We have always looked forward to the sometimes whacky, sometimes thoughtful, and sometimes moving installations at the Serpentine Pavilion in London. This pioneering commission, which began in 2000 with Zaha Hadid, has presented structures by some of the biggest names in international architecture. In the recent years it has grown into a highly-anticipated showcase for emerging talent, from Frida Escobedo of Mexico to Francis Kéré of Burkina Faso and Bjarke Ingels of Denmark, whose 2016 Pavilion was the most visited architectural and design exhibition in the world.
And this year too, it’s no different. The 19th architect to accept the invitation to design a temporary pavilion on the Serpentine Gallery’s lawn in Kensington Gardens, Japanese architect Junya Ishigami is celebrated for his experimental structures that interpret traditional architectural conventions and reflect natural phenomena. Ishigami established his studio in 2004 after working as an architect for Pritzker Prize-winning studio SANAA, the studio that created a mirrored canopy for the 2009 edition of the Serpentine Pavilion.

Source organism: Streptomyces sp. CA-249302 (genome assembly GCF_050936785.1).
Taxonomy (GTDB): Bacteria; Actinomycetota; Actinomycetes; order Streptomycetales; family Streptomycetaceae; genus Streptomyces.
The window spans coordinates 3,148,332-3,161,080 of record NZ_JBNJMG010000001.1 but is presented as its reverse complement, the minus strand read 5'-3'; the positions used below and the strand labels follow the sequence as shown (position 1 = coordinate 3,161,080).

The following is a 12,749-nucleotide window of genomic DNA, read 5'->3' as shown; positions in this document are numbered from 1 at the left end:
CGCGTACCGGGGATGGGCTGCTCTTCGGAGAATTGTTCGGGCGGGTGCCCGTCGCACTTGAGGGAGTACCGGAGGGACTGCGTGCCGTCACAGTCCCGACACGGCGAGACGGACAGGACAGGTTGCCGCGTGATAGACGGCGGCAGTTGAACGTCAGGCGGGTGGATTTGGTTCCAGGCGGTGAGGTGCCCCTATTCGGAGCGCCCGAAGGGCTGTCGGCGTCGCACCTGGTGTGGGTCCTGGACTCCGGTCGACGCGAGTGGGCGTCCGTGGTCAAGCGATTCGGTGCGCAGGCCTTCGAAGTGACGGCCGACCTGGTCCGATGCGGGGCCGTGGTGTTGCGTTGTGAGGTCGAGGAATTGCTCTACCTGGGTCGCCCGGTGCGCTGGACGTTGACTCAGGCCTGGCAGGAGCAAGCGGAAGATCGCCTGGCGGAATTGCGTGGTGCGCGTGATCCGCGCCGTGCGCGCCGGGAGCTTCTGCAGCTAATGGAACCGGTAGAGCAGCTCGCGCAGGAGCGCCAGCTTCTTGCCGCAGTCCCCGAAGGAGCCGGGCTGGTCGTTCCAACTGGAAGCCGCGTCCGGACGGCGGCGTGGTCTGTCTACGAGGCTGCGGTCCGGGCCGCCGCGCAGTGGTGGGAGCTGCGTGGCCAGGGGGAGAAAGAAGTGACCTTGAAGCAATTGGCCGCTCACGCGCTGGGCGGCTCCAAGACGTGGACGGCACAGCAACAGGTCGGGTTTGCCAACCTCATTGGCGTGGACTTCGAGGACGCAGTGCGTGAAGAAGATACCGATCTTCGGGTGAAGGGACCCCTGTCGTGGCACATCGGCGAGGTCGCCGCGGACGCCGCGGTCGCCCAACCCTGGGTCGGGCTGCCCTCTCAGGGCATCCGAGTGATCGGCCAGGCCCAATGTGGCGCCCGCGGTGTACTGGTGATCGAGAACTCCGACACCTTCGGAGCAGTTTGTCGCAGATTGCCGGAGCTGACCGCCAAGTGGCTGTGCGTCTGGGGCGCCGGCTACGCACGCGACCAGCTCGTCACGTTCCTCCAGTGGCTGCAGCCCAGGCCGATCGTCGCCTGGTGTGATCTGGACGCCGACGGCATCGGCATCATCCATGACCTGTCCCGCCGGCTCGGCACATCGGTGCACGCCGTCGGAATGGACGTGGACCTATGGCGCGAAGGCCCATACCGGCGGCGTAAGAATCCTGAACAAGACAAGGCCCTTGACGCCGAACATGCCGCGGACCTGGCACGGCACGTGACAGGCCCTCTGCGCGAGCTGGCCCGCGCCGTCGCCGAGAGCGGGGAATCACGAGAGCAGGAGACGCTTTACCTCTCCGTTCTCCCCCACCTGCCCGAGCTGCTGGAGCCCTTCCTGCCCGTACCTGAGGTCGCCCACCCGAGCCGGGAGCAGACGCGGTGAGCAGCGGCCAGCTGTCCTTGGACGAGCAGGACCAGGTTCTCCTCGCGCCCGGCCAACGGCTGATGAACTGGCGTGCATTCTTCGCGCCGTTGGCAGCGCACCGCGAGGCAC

This year, Ishigami’s design takes roofs, the most common architectural feature, as its point of departure and inspiration. It is reminiscent of roofing tiles seen around the world, bridging both architectural and cultural references through this single architectural feature. The roof of the Pavilion is made by arranging slates to create a canopy that alludes to nature. It appears to emerge from the ground of the surrounding park. Within, the interior of the Pavilion is an enclosed cave-like space, a refuge for contemplation. For Ishigami, the Pavilion articulates his ‘free space’ philosophy in which he seeks harmony between man-made structures and those that already exist in nature.
Describing his concept, Ishigami says, “My design for the Pavilion plays with our perspectives of the built environment against the backdrop of a natural landscape, emphasising a natural and organic feel as though it had grown out of the lawn, resembling a hill made out of rocks. This is an attempt to supplement traditional architecture with modern methodologies and concepts, to create in this place an expanse of scenery like never seen before. Possessing the weighty presence of slate roofs seen around the world, and simultaneously appearing so light it could blow away in the breeze, the cluster of scattered rock levitates, like a billowing piece of fabric.”